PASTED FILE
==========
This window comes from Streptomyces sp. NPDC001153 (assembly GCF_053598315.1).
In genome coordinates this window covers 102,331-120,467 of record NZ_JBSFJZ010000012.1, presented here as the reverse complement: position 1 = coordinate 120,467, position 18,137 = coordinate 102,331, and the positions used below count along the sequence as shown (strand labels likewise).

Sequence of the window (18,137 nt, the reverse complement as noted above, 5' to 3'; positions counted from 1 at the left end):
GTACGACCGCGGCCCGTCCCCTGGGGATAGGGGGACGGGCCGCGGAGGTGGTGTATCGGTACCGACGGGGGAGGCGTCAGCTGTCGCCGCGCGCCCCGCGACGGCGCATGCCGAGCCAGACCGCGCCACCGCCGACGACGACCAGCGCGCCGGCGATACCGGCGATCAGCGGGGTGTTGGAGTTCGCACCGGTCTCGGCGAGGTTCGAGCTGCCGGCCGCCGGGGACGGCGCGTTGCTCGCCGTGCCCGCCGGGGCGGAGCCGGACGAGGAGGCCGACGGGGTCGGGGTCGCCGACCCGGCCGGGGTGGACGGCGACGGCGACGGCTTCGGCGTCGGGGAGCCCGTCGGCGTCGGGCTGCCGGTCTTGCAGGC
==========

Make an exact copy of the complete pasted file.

This window comes from Streptomyces sp. NPDC001153 (assembly GCF_053598315.1).
In genome coordinates this window covers 102,331-120,467 of record NZ_JBSFJZ010000012.1, presented here as the reverse complement: position 1 = coordinate 120,467, position 18,137 = coordinate 102,331, and the positions used below count along the sequence as shown (strand labels likewise).

Sequence of the window (18,137 nt, the reverse complement as noted above, 5' to 3'; positions counted from 1 at the left end):
GTACGACCGCGGCCCGTCCCCTGGGGATAGGGGGACGGGCCGCGGAGGTGGTGTATCGGTACCGACGGGGGAGGCGTCAGCTGTCGCCGCGCGCCCCGCGACGGCGCATGCCGAGCCAGACCGCGCCACCGCCGACGACGACCAGCGCGCCGGCGATACCGGCGATCAGCGGGGTGTTGGAGTTCGCACCGGTCTCGGCGAGGTTCGAGCTGCCGGCCGCCGGGGACGGCGCGTTGCTCGCCGTGCCCGCCGGGGCGGAGCCGGACGAGGAGGCCGACGGGGTCGGGGTCGCCGACCCGGCCGGGGTGGACGGCGACGGCGACGGCTTCGGCGTCGGGGAGCCCGTCGGCGTCGGGCTGCCGGTCTTGCAGGC